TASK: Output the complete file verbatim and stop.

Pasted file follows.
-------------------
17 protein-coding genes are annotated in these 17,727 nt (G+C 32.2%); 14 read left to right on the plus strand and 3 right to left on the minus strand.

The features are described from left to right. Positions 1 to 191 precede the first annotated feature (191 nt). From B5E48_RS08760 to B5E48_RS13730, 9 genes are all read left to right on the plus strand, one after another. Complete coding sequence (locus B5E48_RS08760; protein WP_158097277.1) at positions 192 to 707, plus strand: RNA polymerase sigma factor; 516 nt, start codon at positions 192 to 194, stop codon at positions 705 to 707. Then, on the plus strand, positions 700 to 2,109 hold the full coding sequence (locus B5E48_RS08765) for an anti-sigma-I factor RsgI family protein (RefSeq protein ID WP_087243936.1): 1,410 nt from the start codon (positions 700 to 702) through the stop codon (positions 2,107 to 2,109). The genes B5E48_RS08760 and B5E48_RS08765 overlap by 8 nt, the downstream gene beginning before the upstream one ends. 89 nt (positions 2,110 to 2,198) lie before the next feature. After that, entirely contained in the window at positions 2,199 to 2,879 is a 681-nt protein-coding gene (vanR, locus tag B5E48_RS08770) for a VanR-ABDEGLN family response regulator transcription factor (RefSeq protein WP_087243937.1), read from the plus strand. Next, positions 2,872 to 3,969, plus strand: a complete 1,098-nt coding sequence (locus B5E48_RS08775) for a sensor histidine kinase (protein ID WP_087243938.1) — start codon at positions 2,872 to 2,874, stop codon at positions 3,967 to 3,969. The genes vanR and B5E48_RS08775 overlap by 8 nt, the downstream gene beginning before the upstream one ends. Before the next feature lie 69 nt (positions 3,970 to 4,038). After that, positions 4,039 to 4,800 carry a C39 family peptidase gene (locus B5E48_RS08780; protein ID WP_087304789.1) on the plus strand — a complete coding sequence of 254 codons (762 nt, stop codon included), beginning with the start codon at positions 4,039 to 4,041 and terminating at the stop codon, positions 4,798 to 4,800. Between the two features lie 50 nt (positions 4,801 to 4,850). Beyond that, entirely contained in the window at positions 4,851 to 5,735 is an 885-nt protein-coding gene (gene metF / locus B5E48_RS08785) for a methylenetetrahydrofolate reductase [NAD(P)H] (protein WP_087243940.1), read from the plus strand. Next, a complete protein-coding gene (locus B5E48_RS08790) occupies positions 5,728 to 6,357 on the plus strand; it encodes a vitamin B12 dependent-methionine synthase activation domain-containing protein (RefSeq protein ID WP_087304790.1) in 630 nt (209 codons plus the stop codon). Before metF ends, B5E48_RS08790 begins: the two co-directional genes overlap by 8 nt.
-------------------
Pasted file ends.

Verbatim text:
17 protein-coding genes are annotated in these 17,727 nt (G+C 32.2%); 14 read left to right on the plus strand and 3 right to left on the minus strand.

The features are described from left to right. Positions 1 to 191 precede the first annotated feature (191 nt). From B5E48_RS08760 to B5E48_RS13730, 9 genes are all read left to right on the plus strand, one after another. Complete coding sequence (locus B5E48_RS08760; protein WP_158097277.1) at positions 192 to 707, plus strand: RNA polymerase sigma factor; 516 nt, start codon at positions 192 to 194, stop codon at positions 705 to 707. Then, on the plus strand, positions 700 to 2,109 hold the full coding sequence (locus B5E48_RS08765) for an anti-sigma-I factor RsgI family protein (RefSeq protein ID WP_087243936.1): 1,410 nt from the start codon (positions 700 to 702) through the stop codon (positions 2,107 to 2,109). The genes B5E48_RS08760 and B5E48_RS08765 overlap by 8 nt, the downstream gene beginning before the upstream one ends. 89 nt (positions 2,110 to 2,198) lie before the next feature. After that, entirely contained in the window at positions 2,199 to 2,879 is a 681-nt protein-coding gene (vanR, locus tag B5E48_RS08770) for a VanR-ABDEGLN family response regulator transcription factor (RefSeq protein WP_087243937.1), read from the plus strand. Next, positions 2,872 to 3,969, plus strand: a complete 1,098-nt coding sequence (locus B5E48_RS08775) for a sensor histidine kinase (protein ID WP_087243938.1) — start codon at positions 2,872 to 2,874, stop codon at positions 3,967 to 3,969. The genes vanR and B5E48_RS08775 overlap by 8 nt, the downstream gene beginning before the upstream one ends. Before the next feature lie 69 nt (positions 3,970 to 4,038). After that, positions 4,039 to 4,800 carry a C39 family peptidase gene (locus B5E48_RS08780; protein ID WP_087304789.1) on the plus strand — a complete coding sequence of 254 codons (762 nt, stop codon included), beginning with the start codon at positions 4,039 to 4,041 and terminating at the stop codon, positions 4,798 to 4,800. Between the two features lie 50 nt (positions 4,801 to 4,850). Beyond that, entirely contained in the window at positions 4,851 to 5,735 is an 885-nt protein-coding gene (gene metF / locus B5E48_RS08785) for a methylenetetrahydrofolate reductase [NAD(P)H] (protein WP_087243940.1), read from the plus strand. Next, a complete protein-coding gene (locus B5E48_RS08790) occupies positions 5,728 to 6,357 on the plus strand; it encodes a vitamin B12 dependent-methionine synthase activation domain-containing protein (RefSeq protein ID WP_087304790.1) in 630 nt (209 codons plus the stop codon). Before metF ends, B5E48_RS08790 begins: the two co-directional genes overlap by 8 nt.